Braque's still-life and interior paintings of the late 1930s have been widely regarded as the most complexly conceived and beautifully realized compositions that the artist had created since the peak of his cubist period a quarter century earlier. "In 1936 Braque--then aged fifty-four--embarked once again on a succession of masterly works," Douglas Cooper has written. "They are eminently personal in conception, inventive, marvelously organized, subtly if not always richly colored, richly ornamented and once again spatially involved... In these pictures Braque created a richly orchestrated synthesis of free form, controlled color and organized rhythm... Each of the pictorial elements functions in these pictures independently and simultaneously" (Braque: The Great Years, exh. cat., The Art Institute of Chicago, 1972, p. 69). John Golding has declared: "Braque was at the zenith of his maturity and had attained international recognition as one of the greatest living French artists. The still-lifes executed in the second half of the 1930s are among the fullest and most sumptuous in the entire French canon" (Braque: The Late Works, exh. cat., The Royal Academy of Arts, London, 1997, p. 1).
The relatively sudden evolution from the spatially flat compositions of super-imposed forms which Braque painted during the 1920s and early 1930s--characteristically cast in a restrained and somber tonal palette--to the more complicated, polychromatic and multivalent spatial environments of the late 30s can be traced on the opposite sides of this very canvas: there is a signed verso composition dating from circa 1932-1933 (see page 181).
The ordinary, everyday quality of the domestic and studio objects Braque depicted in these paintings recall the still-lifes of Chardin, but in the sheer proliferation of things, the artist's delectation in their contrasting shapes and the rendering of their tactile qualities, Braque was also taking a cue from the Dutch still-life masters of the 17th century. As he had done in certain of his 1913 synthetic cubist still-lifes, he has raked the surface of the tilted table-top in the present painting with a painter's comb to imitate the striated effect of wood-grain. On it he has arranged an aperitif glass, several books of variously colored covers, a wooden baluster, and with a nod toward the estimable Dutch genre of the vanitas painting, he has featured a human skull, that most potently symbolic reminder of mortality and of the fragile fate of human endeavor. Golding has noted that "Braque kept a skull in his studio--it is visible on a table at Varengeville in photographs taken in 1939... Cézanne's still-lifes with skulls offered probably the most important precedent for Braque, who revered Cézanne above all other artists" (ibid., p. 40).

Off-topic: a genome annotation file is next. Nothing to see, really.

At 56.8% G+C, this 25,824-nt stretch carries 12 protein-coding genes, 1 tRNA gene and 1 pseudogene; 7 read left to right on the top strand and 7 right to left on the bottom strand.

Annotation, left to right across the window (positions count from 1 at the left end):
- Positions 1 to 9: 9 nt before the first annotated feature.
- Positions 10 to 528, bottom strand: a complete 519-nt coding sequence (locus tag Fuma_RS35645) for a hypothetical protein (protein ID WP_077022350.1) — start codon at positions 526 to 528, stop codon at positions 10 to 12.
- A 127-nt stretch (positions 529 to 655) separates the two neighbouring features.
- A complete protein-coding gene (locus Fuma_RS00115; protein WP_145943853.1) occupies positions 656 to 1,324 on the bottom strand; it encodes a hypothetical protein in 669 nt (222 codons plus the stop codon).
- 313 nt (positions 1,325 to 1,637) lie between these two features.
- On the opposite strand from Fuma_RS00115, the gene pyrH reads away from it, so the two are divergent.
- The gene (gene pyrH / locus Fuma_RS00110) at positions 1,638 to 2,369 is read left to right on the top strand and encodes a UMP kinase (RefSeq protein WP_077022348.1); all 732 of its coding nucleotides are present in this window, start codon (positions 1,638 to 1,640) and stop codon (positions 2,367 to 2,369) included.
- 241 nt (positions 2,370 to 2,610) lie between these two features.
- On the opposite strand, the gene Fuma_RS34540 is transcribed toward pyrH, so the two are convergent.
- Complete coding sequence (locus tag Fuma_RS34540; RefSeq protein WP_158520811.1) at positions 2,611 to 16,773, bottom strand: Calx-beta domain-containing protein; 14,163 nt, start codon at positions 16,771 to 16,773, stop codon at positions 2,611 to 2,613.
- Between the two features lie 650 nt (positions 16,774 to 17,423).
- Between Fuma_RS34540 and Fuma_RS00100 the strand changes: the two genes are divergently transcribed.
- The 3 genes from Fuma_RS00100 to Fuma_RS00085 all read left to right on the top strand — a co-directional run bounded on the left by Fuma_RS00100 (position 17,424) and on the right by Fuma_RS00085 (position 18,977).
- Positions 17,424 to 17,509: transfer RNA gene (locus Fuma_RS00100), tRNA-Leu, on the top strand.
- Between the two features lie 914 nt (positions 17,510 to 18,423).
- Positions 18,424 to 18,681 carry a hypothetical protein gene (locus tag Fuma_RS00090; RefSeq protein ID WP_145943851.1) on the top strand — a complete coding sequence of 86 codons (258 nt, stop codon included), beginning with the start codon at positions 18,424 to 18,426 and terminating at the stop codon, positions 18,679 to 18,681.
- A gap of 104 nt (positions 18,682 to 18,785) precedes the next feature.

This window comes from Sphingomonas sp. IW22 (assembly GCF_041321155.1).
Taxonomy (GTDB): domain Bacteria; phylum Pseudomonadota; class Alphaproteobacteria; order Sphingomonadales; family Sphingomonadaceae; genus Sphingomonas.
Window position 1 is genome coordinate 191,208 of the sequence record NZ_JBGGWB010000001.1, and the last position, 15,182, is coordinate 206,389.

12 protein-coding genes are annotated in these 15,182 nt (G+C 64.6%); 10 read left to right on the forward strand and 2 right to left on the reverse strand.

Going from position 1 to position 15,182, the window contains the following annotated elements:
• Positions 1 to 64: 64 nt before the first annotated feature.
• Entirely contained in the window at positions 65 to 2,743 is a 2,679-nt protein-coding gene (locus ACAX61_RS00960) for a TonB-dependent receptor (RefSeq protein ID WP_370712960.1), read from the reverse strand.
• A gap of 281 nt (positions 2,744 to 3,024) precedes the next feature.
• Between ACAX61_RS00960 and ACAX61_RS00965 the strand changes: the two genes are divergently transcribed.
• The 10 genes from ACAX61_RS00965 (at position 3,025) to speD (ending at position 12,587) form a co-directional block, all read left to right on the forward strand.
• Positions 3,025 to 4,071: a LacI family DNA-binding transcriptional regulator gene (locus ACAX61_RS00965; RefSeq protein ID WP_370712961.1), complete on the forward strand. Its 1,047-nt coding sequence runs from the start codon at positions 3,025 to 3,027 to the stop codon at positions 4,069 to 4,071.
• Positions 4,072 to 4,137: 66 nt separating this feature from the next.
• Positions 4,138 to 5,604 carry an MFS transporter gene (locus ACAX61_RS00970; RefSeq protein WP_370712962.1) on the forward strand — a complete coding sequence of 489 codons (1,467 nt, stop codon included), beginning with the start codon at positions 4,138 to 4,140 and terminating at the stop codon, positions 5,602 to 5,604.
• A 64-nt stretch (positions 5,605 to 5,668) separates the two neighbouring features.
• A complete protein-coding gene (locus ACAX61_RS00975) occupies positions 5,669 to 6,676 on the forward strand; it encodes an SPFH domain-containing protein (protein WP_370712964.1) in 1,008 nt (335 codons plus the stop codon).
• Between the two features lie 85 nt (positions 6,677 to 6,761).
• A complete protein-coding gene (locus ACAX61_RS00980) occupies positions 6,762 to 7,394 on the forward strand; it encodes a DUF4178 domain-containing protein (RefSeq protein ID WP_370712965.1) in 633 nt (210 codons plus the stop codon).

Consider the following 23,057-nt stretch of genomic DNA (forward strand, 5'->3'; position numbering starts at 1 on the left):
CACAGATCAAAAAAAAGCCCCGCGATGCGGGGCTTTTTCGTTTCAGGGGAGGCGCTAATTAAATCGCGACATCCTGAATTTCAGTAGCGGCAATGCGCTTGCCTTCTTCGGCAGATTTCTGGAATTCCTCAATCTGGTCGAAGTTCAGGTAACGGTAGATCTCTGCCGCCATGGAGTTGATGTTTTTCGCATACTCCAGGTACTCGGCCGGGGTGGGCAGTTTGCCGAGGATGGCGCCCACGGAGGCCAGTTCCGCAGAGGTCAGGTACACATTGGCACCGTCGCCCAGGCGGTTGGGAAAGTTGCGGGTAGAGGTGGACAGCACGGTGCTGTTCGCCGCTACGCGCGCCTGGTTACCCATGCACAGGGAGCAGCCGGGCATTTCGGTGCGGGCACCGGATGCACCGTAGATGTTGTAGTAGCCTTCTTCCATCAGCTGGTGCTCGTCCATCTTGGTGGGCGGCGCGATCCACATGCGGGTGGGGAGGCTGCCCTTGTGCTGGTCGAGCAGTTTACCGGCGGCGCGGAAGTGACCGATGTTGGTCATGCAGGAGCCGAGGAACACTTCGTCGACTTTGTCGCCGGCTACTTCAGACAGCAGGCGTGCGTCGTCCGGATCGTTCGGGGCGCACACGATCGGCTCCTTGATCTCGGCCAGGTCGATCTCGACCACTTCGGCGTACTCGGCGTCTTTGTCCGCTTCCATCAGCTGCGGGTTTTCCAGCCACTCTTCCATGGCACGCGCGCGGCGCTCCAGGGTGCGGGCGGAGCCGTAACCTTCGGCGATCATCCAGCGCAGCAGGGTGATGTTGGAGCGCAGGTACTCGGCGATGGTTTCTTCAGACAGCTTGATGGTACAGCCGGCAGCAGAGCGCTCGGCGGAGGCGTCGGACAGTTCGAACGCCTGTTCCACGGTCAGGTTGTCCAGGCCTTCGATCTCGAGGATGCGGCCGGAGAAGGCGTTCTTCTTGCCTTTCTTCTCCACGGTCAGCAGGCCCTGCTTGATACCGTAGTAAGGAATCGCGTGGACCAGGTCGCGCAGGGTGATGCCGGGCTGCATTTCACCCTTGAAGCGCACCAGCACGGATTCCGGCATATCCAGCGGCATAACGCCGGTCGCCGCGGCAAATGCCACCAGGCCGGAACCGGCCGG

The present painting is among the very first compositions in which the skull appears; around this same time in 1938 Braque completed L'Atelier au vase noire (Maeght, 1936-1941, pl. 40; fig, 1), in which the skull is seen from behind, and L'Atelier au crâne (Maeght, pl. 41; fig. 2), which is closely related in its pictorial structure and depiction of the skull to the present painting, which may have preceded it. In both of the other canvases, Braque has drawn a formal analogy, "a rhyme" as he would call it, between the skull and the oval-shaped palette which he used. The skull appears in a half-dozen paintings during 1938-1939, when the Spanish Civil War had entered its final tragic phase, bringing defeat to the democratic cause of the loyalists, and at the time of the dismemberment of free Czechoslovakia according to the terms of the Munich Pact. Braque painted several more vanitas compositions in 1940-1943, during the darkest days of the Second World War. Commentators have nevertheless deferred to Braque's disavowal of any kind of symbolism for the skull; the artist claimed, as Cooper has related, "he painted a skull because he found it beautiful and fascinating as an object" (op. cit., p. 73). Indeed, amid such an ecstatic celebration of color as we witness here, which Braque had hardly ever indulged in previously, the skull becomes just one curious, if imponderable element among many others in this lively pictorial scheme.
The shifting metaphorical uncertainties suggested by Braque's content in his late 1930s still-lifes goes hand-in-hand with the spatial ambiguities in which he set them. Edward Mullins has observed: "What is clear from these series of the late '30s is that Braque's work was growing cryptically personal. It was also becoming less literal in its presentation of material things... Henceforth, a metaphysical note was to sound increasingly loud in Braque's painting, for the first time images appear which either have no material existence, or else they have become detached sufficiently from that material role to introduce ideas that dwell outside the physical boundaries of Braque's theme... The introduction during the late '30s of this metaphysical element into Braque's material world ranks as the second momentous innovation of his career (the first being his contribution to Cubism) and it paves the way for that series of noble and mysterious still-lifes, in some respects the summit of Braque's achievements, the [post-war] Studio series" (Braque, London, 1968, pp. 135-136).
(fig. 1) Georges Braque, L'Atelier au vase noire, 1938. The Kreeger Museum, Washington D.C.
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(fig. 2) Georges Braque, L'Atelier au crâne, 1938. Private collection.
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